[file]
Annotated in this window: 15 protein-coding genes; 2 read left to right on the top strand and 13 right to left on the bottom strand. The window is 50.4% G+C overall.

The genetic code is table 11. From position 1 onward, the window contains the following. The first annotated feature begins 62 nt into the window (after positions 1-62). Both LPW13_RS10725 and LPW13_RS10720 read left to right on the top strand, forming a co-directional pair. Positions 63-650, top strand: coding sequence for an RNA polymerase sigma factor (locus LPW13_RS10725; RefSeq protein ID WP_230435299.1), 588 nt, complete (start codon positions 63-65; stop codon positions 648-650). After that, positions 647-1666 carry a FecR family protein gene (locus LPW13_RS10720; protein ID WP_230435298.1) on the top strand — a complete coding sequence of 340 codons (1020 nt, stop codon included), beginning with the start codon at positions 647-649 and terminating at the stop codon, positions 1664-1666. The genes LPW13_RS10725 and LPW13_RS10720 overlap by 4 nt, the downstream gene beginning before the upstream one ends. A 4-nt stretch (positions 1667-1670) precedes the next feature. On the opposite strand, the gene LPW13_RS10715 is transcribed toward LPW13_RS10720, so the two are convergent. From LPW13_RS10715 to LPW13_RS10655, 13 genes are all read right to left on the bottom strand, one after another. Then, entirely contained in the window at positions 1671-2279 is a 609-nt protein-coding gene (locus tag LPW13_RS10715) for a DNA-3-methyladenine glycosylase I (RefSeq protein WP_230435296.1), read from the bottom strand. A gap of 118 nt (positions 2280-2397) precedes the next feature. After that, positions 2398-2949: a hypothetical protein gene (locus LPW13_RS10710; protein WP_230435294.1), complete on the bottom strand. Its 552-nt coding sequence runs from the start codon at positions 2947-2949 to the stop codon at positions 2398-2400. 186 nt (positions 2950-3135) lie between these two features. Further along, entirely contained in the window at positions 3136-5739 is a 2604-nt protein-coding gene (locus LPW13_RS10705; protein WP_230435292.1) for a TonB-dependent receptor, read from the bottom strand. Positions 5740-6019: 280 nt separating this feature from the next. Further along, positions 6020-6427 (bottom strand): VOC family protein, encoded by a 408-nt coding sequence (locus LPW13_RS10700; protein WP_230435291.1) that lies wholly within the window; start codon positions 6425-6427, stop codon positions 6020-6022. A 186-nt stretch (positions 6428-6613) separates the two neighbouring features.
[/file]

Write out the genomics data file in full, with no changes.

Annotated in this window: 15 protein-coding genes; 2 read left to right on the top strand and 13 right to left on the bottom strand. The window is 50.4% G+C overall.

The genetic code is table 11. From position 1 onward, the window contains the following. The first annotated feature begins 62 nt into the window (after positions 1-62). Both LPW13_RS10725 and LPW13_RS10720 read left to right on the top strand, forming a co-directional pair. Positions 63-650, top strand: coding sequence for an RNA polymerase sigma factor (locus LPW13_RS10725; RefSeq protein ID WP_230435299.1), 588 nt, complete (start codon positions 63-65; stop codon positions 648-650). After that, positions 647-1666 carry a FecR family protein gene (locus LPW13_RS10720; protein ID WP_230435298.1) on the top strand — a complete coding sequence of 340 codons (1020 nt, stop codon included), beginning with the start codon at positions 647-649 and terminating at the stop codon, positions 1664-1666. The genes LPW13_RS10725 and LPW13_RS10720 overlap by 4 nt, the downstream gene beginning before the upstream one ends. A 4-nt stretch (positions 1667-1670) precedes the next feature. On the opposite strand, the gene LPW13_RS10715 is transcribed toward LPW13_RS10720, so the two are convergent. From LPW13_RS10715 to LPW13_RS10655, 13 genes are all read right to left on the bottom strand, one after another. Then, entirely contained in the window at positions 1671-2279 is a 609-nt protein-coding gene (locus tag LPW13_RS10715) for a DNA-3-methyladenine glycosylase I (RefSeq protein WP_230435296.1), read from the bottom strand. A gap of 118 nt (positions 2280-2397) precedes the next feature. After that, positions 2398-2949: a hypothetical protein gene (locus LPW13_RS10710; protein WP_230435294.1), complete on the bottom strand. Its 552-nt coding sequence runs from the start codon at positions 2947-2949 to the stop codon at positions 2398-2400. 186 nt (positions 2950-3135) lie between these two features. Further along, entirely contained in the window at positions 3136-5739 is a 2604-nt protein-coding gene (locus LPW13_RS10705; protein WP_230435292.1) for a TonB-dependent receptor, read from the bottom strand. Positions 5740-6019: 280 nt separating this feature from the next. Further along, positions 6020-6427 (bottom strand): VOC family protein, encoded by a 408-nt coding sequence (locus LPW13_RS10700; protein WP_230435291.1) that lies wholly within the window; start codon positions 6425-6427, stop codon positions 6020-6022. A 186-nt stretch (positions 6428-6613) separates the two neighbouring features.